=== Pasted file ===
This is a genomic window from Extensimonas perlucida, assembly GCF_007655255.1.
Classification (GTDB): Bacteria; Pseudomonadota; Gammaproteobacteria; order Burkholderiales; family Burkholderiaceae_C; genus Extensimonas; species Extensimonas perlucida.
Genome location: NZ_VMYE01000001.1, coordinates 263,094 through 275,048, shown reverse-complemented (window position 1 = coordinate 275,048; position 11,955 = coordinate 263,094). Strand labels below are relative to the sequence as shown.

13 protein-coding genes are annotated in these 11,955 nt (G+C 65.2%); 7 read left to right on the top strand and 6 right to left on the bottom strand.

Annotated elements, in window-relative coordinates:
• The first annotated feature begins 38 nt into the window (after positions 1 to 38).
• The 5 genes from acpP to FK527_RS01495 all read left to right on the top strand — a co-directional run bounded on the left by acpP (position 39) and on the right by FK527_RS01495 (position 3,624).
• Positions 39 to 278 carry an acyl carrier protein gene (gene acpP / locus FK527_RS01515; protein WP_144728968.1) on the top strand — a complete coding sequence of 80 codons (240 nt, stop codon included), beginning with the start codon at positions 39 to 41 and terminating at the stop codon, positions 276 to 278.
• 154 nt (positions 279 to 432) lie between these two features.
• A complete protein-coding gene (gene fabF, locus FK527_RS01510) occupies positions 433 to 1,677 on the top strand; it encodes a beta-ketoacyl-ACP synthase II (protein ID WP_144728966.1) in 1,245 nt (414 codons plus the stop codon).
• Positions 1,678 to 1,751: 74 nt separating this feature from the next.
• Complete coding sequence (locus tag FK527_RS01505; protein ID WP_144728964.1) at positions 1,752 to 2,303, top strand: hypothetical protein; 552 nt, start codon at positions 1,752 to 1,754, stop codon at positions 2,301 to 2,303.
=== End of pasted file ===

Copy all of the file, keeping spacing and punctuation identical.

This is a genomic window from Extensimonas perlucida, assembly GCF_007655255.1.
Classification (GTDB): Bacteria; Pseudomonadota; Gammaproteobacteria; order Burkholderiales; family Burkholderiaceae_C; genus Extensimonas; species Extensimonas perlucida.
Genome location: NZ_VMYE01000001.1, coordinates 263,094 through 275,048, shown reverse-complemented (window position 1 = coordinate 275,048; position 11,955 = coordinate 263,094). Strand labels below are relative to the sequence as shown.

13 protein-coding genes are annotated in these 11,955 nt (G+C 65.2%); 7 read left to right on the top strand and 6 right to left on the bottom strand.

Annotated elements, in window-relative coordinates:
• The first annotated feature begins 38 nt into the window (after positions 1 to 38).
• The 5 genes from acpP to FK527_RS01495 all read left to right on the top strand — a co-directional run bounded on the left by acpP (position 39) and on the right by FK527_RS01495 (position 3,624).
• Positions 39 to 278 carry an acyl carrier protein gene (gene acpP / locus FK527_RS01515; protein WP_144728968.1) on the top strand — a complete coding sequence of 80 codons (240 nt, stop codon included), beginning with the start codon at positions 39 to 41 and terminating at the stop codon, positions 276 to 278.
• 154 nt (positions 279 to 432) lie between these two features.
• A complete protein-coding gene (gene fabF, locus FK527_RS01510) occupies positions 433 to 1,677 on the top strand; it encodes a beta-ketoacyl-ACP synthase II (protein ID WP_144728966.1) in 1,245 nt (414 codons plus the stop codon).
• Positions 1,678 to 1,751: 74 nt separating this feature from the next.
• Complete coding sequence (locus tag FK527_RS01505; protein ID WP_144728964.1) at positions 1,752 to 2,303, top strand: hypothetical protein; 552 nt, start codon at positions 1,752 to 1,754, stop codon at positions 2,301 to 2,303.